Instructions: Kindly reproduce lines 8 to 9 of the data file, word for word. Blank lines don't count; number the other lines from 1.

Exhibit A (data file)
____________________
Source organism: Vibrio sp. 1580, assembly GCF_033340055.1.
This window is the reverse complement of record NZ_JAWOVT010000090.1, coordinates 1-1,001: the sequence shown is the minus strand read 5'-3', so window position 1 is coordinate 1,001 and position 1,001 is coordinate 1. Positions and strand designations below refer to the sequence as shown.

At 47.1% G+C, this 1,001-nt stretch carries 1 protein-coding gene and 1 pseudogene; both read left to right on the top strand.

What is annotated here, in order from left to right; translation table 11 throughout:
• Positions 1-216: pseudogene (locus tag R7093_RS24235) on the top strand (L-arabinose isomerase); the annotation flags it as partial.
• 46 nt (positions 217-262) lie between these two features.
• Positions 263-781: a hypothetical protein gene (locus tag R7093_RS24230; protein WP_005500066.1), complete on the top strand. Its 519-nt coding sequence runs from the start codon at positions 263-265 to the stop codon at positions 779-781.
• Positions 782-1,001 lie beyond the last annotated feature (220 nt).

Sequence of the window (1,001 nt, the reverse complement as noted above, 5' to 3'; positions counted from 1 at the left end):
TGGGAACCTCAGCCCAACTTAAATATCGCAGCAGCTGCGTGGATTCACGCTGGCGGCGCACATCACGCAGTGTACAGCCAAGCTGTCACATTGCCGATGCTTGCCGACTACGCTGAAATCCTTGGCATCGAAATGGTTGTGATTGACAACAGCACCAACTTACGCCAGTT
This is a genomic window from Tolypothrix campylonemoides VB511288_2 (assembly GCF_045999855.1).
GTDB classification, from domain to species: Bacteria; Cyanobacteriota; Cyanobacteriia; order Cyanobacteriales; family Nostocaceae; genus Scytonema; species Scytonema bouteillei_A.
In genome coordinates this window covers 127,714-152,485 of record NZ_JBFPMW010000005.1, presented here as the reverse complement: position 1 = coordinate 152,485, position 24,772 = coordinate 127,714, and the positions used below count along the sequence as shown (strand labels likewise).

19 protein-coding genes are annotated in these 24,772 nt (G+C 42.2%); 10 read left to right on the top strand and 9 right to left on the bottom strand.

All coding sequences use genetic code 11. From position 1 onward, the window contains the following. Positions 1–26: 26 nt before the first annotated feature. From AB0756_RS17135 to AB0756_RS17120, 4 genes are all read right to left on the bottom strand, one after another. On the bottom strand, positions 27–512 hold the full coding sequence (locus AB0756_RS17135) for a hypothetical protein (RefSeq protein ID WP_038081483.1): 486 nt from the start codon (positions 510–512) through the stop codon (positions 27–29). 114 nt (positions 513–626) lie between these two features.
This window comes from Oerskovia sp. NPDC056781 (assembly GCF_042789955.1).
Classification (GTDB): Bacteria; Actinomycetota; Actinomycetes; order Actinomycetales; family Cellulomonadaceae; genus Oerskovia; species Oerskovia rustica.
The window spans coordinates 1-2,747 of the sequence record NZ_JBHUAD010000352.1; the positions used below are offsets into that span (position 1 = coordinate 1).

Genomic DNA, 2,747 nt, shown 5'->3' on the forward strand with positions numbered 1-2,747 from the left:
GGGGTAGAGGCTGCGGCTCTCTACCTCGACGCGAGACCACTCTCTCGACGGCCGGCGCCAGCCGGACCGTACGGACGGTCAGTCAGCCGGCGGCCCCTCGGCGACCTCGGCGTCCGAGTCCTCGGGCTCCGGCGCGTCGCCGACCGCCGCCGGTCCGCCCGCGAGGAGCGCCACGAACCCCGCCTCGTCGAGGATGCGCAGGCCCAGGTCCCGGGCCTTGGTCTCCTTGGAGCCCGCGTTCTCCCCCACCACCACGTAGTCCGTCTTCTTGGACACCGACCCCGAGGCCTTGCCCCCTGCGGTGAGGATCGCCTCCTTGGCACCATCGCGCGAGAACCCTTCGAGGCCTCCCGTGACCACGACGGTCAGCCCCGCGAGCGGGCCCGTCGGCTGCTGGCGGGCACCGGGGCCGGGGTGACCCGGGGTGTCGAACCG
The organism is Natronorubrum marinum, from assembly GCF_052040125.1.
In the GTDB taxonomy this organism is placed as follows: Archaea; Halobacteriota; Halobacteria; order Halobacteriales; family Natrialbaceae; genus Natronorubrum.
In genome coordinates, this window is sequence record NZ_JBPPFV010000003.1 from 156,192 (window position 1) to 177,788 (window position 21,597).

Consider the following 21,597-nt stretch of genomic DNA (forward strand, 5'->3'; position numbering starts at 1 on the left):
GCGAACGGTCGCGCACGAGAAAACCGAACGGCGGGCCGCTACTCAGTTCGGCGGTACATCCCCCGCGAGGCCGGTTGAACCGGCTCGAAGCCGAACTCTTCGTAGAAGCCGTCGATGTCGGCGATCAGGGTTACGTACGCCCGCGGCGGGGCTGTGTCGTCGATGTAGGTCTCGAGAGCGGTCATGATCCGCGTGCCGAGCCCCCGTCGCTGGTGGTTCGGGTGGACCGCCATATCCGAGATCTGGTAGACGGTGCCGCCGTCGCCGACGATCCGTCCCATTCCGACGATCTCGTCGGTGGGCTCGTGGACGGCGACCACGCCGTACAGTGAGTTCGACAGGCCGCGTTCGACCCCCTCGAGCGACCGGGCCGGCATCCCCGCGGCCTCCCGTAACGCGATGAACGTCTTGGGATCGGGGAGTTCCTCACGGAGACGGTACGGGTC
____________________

• Positions 782-1,001 lie beyond the last annotated feature (220 nt).

Sequence of the window (1,001 nt, the reverse complement as noted above, 5' to 3'; positions counted from 1 at the left end):